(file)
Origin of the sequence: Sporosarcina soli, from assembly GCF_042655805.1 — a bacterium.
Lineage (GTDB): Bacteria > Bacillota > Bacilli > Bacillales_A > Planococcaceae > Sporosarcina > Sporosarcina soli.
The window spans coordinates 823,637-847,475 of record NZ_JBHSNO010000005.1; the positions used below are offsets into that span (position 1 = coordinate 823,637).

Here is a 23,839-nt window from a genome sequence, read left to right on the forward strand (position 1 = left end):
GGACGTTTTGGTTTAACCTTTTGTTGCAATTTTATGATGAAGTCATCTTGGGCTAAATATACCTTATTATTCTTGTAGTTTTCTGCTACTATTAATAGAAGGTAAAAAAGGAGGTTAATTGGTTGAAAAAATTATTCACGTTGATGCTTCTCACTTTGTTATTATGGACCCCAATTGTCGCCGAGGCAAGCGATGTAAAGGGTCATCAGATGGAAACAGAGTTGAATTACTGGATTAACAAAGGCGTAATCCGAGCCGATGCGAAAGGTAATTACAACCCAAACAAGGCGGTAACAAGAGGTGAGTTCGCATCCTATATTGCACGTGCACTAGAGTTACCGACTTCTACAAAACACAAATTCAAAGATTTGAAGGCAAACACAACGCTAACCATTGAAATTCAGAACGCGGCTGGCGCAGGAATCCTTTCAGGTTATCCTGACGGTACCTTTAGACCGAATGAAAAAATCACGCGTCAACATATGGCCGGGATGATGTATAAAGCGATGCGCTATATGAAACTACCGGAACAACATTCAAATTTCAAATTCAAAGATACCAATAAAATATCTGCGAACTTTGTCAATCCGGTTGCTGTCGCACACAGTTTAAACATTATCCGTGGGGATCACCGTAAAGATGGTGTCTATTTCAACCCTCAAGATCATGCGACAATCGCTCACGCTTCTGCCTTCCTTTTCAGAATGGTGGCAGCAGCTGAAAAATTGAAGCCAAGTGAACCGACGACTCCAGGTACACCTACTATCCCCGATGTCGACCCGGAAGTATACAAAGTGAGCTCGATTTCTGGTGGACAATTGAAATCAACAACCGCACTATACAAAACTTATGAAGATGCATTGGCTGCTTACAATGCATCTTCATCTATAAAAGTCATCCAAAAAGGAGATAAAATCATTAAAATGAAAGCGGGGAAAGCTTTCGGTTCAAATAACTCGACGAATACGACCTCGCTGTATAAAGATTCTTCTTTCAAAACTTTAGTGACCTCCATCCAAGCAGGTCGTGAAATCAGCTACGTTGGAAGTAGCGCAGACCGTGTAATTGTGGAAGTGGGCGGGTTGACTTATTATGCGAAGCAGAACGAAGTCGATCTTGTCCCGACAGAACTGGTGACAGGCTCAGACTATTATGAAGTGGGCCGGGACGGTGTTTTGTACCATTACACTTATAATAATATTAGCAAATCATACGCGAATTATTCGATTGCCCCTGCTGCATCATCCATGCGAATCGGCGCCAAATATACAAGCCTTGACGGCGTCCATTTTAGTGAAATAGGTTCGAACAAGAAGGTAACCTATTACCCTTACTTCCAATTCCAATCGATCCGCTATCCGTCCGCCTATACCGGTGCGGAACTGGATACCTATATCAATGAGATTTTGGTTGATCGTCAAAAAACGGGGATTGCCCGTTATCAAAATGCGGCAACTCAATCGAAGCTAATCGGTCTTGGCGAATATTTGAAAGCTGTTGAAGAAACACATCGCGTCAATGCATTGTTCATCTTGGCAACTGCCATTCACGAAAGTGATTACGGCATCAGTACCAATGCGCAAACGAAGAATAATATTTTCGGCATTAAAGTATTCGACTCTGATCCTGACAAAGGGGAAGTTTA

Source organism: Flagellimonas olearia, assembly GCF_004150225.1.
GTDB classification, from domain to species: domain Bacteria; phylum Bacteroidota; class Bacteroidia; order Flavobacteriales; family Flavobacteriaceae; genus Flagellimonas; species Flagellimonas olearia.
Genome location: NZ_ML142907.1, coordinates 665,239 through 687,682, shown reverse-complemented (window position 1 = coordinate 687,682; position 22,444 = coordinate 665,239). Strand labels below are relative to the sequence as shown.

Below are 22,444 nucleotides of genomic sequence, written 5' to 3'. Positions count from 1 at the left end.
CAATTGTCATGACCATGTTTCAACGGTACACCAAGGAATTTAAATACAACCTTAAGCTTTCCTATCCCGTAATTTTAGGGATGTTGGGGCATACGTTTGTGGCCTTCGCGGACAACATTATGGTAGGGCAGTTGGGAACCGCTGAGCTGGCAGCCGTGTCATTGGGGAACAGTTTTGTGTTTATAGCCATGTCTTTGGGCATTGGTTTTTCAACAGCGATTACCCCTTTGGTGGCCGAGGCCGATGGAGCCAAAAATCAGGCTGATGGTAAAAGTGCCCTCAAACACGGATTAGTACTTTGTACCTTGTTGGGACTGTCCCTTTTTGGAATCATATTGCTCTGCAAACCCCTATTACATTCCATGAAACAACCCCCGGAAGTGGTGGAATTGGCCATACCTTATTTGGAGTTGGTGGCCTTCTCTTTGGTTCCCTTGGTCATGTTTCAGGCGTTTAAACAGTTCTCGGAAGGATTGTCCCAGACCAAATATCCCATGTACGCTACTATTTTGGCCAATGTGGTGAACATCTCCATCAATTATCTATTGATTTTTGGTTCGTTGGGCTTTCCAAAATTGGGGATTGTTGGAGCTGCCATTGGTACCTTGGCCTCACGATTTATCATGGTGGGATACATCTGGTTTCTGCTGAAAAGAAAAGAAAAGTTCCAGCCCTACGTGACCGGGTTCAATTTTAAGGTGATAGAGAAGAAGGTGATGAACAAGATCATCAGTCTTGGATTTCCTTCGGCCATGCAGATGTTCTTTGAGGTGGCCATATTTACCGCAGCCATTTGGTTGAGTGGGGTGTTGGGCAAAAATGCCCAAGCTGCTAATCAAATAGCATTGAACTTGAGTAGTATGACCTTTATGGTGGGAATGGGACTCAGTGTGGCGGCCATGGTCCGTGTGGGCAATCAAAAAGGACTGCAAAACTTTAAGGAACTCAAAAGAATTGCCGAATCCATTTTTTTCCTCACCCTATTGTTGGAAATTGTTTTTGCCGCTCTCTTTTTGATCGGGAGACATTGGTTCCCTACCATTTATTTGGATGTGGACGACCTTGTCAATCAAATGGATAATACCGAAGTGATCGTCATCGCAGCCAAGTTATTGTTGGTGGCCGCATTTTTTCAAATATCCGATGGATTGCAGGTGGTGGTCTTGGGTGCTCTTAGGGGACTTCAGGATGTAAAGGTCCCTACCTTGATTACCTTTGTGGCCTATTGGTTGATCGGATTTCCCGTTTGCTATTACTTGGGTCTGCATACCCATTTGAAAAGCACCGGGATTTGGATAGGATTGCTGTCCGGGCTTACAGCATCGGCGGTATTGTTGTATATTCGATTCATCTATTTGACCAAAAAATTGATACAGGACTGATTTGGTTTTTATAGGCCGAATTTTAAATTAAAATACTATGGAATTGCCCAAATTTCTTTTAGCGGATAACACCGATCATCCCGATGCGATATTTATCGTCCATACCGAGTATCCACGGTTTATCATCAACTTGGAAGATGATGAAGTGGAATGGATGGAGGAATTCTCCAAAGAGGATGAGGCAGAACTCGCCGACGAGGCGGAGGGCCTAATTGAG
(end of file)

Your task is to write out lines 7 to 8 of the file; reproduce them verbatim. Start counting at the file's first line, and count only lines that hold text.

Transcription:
GTDB classification, from domain to species: domain Bacteria; phylum Bacteroidota; class Bacteroidia; order Flavobacteriales; family Flavobacteriaceae; genus Flagellimonas; species Flagellimonas olearia.
Genome location: NZ_ML142907.1, coordinates 665,239 through 687,682, shown reverse-complemented (window position 1 = coordinate 687,682; position 22,444 = coordinate 665,239). Strand labels below are relative to the sequence as shown.